Businesses in California with one or more employees need to do payroll in compliance with federal, state, and local laws – like paid sick leave and commuter benefits. Due to the potential to incur penalties and fines, the best way to do payroll in California is to outsource it using these five steps.
Gusto is a small business payroll provider that offers payroll compliance in all U.S. states, including California. You can set up payroll by answering questions online and even offer benefits to your employees through their easy-to-use system. Gusto provides your first payroll for free with their 30-day trial.
Disclaimer: Fit Small Business does not operate as a licensed legal or tax professional. We recommend you consult with your lawyer, payroll accountant, or licensed professional for decisions related to your payroll process.
How California Payroll Works
California payroll requires that you track more than hours worked and pay rates. In fact, small businesses that expand from other states into California often find that paying workers there adds significant complexity to their payroll process. California has its own way of counting overtime and managing breaks.
And you also have to track leave accruals, leave taken, and leave balances. That’s because if an employee is terminated or quits, you have to pay out any unused sick pay or vacation balances, which isn’t required in many other states.
Multi-state employers that expand into California may find it easier to work with a professional employer organization (PEO) like Justworks due to their HR, payroll, and tax compliance expertise across all states, including California. When you outsource to a PEO like Justworks, you avoid risk, such as potential California labor law violations. Get a demo of Justworks.
Here are the five steps to use an outsourced provider to do your company’s payroll in California:
1. Determine Which Payroll Laws Affect Your Business
Before processing payroll in California, you need to understand what rules apply to your business and to the types of workers you hire. Various California payroll laws come into play based on the size of your business, its location, the industry you’re in, and whether you hire employees, contractors, or both. In addition to federal labor laws that affect all U.S.-based employers (like workers’ compensation insurance requirements), California has its own statutes that govern employment, such as mandatory sick leave, pay stub requirements, unemployment, and overtime.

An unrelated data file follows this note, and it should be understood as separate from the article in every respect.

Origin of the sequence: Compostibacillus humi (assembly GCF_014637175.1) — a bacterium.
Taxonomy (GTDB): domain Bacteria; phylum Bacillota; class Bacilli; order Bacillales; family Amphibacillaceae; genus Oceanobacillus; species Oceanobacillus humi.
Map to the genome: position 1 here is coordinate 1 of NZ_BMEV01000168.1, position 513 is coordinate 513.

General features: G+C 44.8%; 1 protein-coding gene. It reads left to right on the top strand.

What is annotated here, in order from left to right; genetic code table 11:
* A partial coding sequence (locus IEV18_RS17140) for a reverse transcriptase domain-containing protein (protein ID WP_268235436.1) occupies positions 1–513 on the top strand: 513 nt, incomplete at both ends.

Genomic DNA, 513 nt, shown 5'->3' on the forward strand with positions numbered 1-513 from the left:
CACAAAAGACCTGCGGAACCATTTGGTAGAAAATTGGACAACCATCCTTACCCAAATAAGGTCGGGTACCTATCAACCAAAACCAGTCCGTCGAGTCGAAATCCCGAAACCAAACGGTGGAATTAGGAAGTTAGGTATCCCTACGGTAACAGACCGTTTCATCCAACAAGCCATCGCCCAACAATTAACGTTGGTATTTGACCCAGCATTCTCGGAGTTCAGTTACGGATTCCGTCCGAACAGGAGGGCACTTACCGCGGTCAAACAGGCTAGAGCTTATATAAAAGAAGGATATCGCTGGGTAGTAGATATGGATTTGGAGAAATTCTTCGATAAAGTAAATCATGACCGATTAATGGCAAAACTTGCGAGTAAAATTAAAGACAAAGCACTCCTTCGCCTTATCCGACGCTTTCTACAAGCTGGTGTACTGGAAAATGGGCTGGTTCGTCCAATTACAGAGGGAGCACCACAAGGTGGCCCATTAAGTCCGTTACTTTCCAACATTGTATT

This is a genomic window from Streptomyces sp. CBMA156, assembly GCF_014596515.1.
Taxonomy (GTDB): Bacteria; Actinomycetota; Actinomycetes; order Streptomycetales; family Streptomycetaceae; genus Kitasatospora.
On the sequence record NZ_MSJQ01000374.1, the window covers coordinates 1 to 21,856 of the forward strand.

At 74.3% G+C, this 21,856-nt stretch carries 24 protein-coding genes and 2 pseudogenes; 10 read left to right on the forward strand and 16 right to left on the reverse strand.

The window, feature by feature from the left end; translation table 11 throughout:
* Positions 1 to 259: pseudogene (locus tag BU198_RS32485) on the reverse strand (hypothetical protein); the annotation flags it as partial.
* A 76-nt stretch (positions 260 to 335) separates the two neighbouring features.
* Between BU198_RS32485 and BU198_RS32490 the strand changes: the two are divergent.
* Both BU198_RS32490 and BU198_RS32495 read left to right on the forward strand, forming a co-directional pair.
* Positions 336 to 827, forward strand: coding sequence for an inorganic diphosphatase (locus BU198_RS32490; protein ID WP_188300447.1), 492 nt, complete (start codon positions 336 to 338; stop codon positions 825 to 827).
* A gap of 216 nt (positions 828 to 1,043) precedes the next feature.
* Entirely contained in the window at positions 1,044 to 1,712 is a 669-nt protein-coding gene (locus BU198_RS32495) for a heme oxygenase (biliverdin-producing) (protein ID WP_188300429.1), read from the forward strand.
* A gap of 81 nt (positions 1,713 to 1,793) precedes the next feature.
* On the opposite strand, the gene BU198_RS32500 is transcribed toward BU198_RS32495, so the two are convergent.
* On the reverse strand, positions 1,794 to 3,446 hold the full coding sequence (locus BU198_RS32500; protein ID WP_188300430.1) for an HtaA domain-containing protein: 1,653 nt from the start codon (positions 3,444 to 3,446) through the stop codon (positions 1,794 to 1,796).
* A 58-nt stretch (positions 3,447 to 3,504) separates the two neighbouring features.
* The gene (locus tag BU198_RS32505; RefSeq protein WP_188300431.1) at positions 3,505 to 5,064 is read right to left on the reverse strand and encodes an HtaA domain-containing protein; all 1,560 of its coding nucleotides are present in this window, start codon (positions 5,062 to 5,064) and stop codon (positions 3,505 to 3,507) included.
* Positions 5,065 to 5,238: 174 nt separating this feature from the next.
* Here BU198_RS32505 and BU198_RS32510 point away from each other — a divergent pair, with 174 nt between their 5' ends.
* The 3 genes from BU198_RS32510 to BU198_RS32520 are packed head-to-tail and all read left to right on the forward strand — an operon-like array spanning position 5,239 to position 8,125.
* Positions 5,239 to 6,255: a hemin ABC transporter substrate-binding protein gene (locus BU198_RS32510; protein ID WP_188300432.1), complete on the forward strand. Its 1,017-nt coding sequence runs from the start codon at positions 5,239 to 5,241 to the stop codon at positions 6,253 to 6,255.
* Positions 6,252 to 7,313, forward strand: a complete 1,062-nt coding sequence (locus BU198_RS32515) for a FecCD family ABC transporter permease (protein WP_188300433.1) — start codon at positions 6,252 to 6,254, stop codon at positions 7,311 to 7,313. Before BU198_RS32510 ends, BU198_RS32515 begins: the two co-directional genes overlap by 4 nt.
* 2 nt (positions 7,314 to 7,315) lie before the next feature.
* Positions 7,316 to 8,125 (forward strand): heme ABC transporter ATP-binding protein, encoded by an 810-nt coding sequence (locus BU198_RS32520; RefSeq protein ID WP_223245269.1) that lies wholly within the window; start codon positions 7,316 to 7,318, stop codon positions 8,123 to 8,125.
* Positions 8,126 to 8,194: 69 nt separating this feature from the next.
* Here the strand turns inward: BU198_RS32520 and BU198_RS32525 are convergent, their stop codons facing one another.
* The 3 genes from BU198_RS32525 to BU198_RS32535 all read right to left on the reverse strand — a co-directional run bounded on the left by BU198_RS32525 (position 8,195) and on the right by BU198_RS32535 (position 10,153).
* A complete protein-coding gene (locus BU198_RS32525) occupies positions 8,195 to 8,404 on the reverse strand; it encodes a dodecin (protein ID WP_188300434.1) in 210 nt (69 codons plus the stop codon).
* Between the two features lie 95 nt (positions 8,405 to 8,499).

Examples of Differences Between Federal & State Laws
Just to give you an idea of how complex this is, look at how California and federal payroll laws differ:
Federal Payroll Laws vs California
|Payroll Impact||Federal Payroll Laws||California State Payroll Laws|
|Pay Rates, Payment Types, Pay Cycles & Pay Stubs||Minimum wage of $7.25 an hour per FLSA. There are no federal laws to prescribe what type of payment, payroll cycle, or whether pay stubs are needed.||California minimum wage is $11 or $12 an hour, based on employer’s size. Other rates apply to different kinds of workers. They also prescribe the exact information that must appear on a pay stub.|
|Overtime & Breaks||Overtime is 40 hours in a week per FLSA. There are no breaks mandated, but policy documentation is required if breaks are offered.||California overtime is based on hours in a day, hours in a week, and the number of contiguous days worked. In addition, breaks are defined and you must pay employees $100 per day extra if they can’t take their break.|
|Paid Time Off & Leave||FMLA requires unpaid leave once an employer has 50 employees.||California has many state laws that mandate paid sick leave, pregnancy leave, disability, unemployment, and many others based on company size, starting with employers that have as few as 5 employees.|
|Equal Pay||EEOC requires employers with 15 or more employees to comply.||California extends anti-discrimination laws to multiple classes such as pregnant women and an individual's sexual orientation.|